• Normal behaviour was misinterpreted
• Writing notes was described as – “The patient engaged in writing behaviour”
• Arriving early for lunch described as
– “oral acquisitive syndrome”
– Behaviour distorted to ‘fit in’ with label
How long did they stay in hospital?
• The shortest stay was 7 days
• The longest stay was 52 days
• The average stay was 19 days
– They had agreed to stay until they convinced
the staff they were sane.
– Discuss:
– How would YOU convince someone you are
sane?
Were they treated in the same way
as normal patients?
• Given total of 2100 medication
tablets
– they flushed them down the loos
– Noted that other patients did the
same and that this was ignored as
long as patients behaved
themselves!
What sorts of records did they keep?
• Nurses stayed in ward offices 90% of
time
• Each ‘real patient’ spent less than 7
minutes per day with psychiatric staff
Perhaps they behaved ‘abnormally’
• Pseudo-patient’s visitors detected
“No serious behavioural consequences”
• DID ANYONE SUSPECT?
• Yes – the real patients
What about the REAL patients?
• 35 out of 118 patients voiced their suspicions
On release • The pseudo-patients were diagnosed as
• Schizophrenia “IN REMISSION”
Rosenhan:
The follow up study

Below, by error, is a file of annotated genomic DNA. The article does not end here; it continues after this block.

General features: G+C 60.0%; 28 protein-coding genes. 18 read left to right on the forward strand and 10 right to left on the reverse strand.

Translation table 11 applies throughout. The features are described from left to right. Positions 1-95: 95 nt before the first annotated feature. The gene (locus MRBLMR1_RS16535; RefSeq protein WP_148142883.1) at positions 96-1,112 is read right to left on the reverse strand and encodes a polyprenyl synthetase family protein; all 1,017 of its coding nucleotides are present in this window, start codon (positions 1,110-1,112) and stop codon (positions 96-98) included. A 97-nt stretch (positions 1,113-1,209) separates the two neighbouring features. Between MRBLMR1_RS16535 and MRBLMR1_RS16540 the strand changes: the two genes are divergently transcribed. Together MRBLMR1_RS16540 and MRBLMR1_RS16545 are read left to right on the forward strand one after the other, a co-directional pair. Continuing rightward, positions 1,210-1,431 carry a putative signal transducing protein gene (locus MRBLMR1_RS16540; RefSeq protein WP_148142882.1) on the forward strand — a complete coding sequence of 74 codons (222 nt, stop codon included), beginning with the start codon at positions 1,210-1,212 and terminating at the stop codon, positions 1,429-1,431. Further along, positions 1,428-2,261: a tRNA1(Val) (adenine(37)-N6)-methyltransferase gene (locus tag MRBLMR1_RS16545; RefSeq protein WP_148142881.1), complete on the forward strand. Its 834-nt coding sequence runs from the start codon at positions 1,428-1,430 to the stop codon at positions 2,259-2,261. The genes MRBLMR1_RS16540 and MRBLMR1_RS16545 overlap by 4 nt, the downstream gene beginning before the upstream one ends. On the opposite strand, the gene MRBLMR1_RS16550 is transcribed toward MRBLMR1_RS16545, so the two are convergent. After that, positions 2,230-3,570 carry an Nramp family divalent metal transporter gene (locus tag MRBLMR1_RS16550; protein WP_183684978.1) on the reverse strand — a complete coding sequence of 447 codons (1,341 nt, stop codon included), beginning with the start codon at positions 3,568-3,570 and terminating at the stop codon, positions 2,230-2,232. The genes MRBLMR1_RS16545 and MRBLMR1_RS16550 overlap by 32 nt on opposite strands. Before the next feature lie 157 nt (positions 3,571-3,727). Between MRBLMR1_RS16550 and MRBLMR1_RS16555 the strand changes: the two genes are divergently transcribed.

• A teaching & research hospital was
told of the first study
• and warned that …
• Over the next three months ONE OR
MORE pseudo-patient will attempt to
be admitted
What happened?
• Staff members rated ‘new patients’ on scale 1
- 10 as ‘how likely to be a fraud’
•
•
•
•
193 patients ‘assessed’
41 rated as a pseudo-patient (by staff)
23 rated as pseudo-patient (by psychiatrist)
19 rated as pseudo-patient (by both)
How many of these SUSPECTS
were pseudo-patients?
• NONE
• No pseudo-patients were sent – the
staff were rating their regular intake
Summary of findings:
 All pseudopatients were admitted
 All bar one were diagnosed as schizophrenic, even until the end and were
discharged as ‘schizophrenic in remission’
 Length of hospitalization ranged from 7-52 days (av 19 days)
 Many real patients detected that the pseudopatients were not genuine
patients 35/118 voiced suspicion
 Normal behavior was misinterpreted e.g. note taking. Pacing corridors
seen as a sign of anxiety.
 Average daily contact with medical staff ranged from 3.9-25.1 mins (all
low)
 Personal hygiene and waste evacuation often monitored. WCs had no
doors.
 Pseudopatients experiences powerlessness and depersonalization.
Summary of findings:
Study 1(b)
The most common response to the question was either a brief response on
the move, or no response at all.
Few staff make eye contact with pseudopatients.
Study 2
193 patients reported for treatment.
41 judged by at least one member of staff
23 by at least one psychiatrist
19 by at least two members of staff
To be pseudopatients (remember, there were none)
Rosenhan’s conclusion
• “It is clear that we are unable to distinguish
the sane from the insane in psychiatric
hospitals”
– In the first study :
We are unable to detect ‘sanity’
– In the follow up study :
We are unable to detect ‘insanity’
Rosenhan’s study highlighted
• The depersonalisation and powerlessness of
patients in psychiatric hospitals
• That behaviour is interpreted according to
expectations of staff and that these
expectations are created by the labels
SANITY & INSANITY
Homework
• Evaluate Rosenhan
• Due next lesson
Download

Rosenhan Core Study Slides